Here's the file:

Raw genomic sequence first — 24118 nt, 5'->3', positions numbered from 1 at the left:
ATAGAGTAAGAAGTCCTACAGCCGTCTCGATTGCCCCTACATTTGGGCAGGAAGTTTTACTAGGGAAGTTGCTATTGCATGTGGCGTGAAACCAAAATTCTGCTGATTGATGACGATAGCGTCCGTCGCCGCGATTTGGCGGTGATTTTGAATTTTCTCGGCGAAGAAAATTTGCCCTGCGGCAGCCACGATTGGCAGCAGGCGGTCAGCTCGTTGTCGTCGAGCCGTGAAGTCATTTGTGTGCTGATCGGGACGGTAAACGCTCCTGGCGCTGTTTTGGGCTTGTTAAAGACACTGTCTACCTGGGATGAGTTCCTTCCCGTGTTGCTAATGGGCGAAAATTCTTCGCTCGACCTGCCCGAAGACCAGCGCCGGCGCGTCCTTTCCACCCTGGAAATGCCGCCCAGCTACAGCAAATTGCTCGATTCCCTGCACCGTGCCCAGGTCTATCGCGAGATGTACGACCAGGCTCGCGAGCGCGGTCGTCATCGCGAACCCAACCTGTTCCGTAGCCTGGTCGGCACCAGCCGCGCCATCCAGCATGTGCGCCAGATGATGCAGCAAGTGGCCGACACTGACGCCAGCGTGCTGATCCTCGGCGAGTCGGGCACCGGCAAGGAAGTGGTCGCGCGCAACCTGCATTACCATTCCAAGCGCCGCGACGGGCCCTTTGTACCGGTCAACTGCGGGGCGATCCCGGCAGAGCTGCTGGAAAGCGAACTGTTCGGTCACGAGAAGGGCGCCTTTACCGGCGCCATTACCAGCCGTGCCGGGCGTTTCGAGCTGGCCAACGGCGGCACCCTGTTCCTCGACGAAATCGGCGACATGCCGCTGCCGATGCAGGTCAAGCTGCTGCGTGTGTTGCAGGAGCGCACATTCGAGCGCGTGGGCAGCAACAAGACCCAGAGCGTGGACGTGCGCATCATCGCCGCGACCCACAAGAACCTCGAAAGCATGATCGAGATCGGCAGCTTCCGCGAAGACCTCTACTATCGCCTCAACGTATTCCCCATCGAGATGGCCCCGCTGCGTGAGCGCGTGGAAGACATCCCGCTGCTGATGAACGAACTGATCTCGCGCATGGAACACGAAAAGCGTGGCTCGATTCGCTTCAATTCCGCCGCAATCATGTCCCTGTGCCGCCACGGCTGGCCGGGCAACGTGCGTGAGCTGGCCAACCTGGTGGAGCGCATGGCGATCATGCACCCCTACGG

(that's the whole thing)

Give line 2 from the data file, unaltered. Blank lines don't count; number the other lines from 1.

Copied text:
ATAGAGTAAGAAGTCCTACAGCCGTCTCGATTGCCCCTACATTTGGGCAGGAAGTTTTACTAGGGAAGTTGCTATTGCATGTGGCGTGAAACCAAAATTCTGCTGATTGATGACGATAGCGTCCGTCGCCGCGATTTGGCGGTGATTTTGAATTTTCTCGGCGAAGAAAATTTGCCCTGCGGCAGCCACGATTGGCAGCAGGCGGTCAGCTCGTTGTCGTCGAGCCGTGAAGTCATTTGTGTGCTGATCGGGACGGTAAACGCTCCTGGCGCTGTTTTGGGCTTGTTAAAGACACTGTCTACCTGGGATGAGTTCCTTCCCGTGTTGCTAATGGGCGAAAATTCTTCGCTCGACCTGCCCGAAGACCAGCGCCGGCGCGTCCTTTCCACCCTGGAAATGCCGCCCAGCTACAGCAAATTGCTCGATTCCCTGCACCGTGCCCAGGTCTATCGCGAGATGTACGACCAGGCTCGCGAGCGCGGTCGTCATCGCGAACCCAACCTGTTCCGTAGCCTGGTCGGCACCAGCCGCGCCATCCAGCATGTGCGCCAGATGATGCAGCAAGTGGCCGACACTGACGCCAGCGTGCTGATCCTCGGCGAGTCGGGCACCGGCAAGGAAGTGGTCGCGCGCAACCTGCATTACCATTCCAAGCGCCGCGACGGGCCCTTTGTACCGGTCAACTGCGGGGCGATCCCGGCAGAGCTGCTGGAAAGCGAACTGTTCGGTCACGAGAAGGGCGCCTTTACCGGCGCCATTACCAGCCGTGCCGGGCGTTTCGAGCTGGCCAACGGCGGCACCCTGTTCCTCGACGAAATCGGCGACATGCCGCTGCCGATGCAGGTCAAGCTGCTGCGTGTGTTGCAGGAGCGCACATTCGAGCGCGTGGGCAGCAACAAGACCCAGAGCGTGGACGTGCGCATCATCGCCGCGACCCACAAGAACCTCGAAAGCATGATCGAGATCGGCAGCTTCCGCGAAGACCTCTACTATCGCCTCAACGTATTCCCCATCGAGATGGCCCCGCTGCGTGAGCGCGTGGAAGACATCCCGCTGCTGATGAACGAACTGATCTCGCGCATGGAACACGAAAAGCGTGGCTCGATTCGCTTCAATTCCGCCGCAATCATGTCCCTGTGCCGCCACGGCTGGCCGGGCAACGTGCGTGAGCTGGCCAACCTGGTGGAGCGCATGGCGATCATGCACCCCTACGG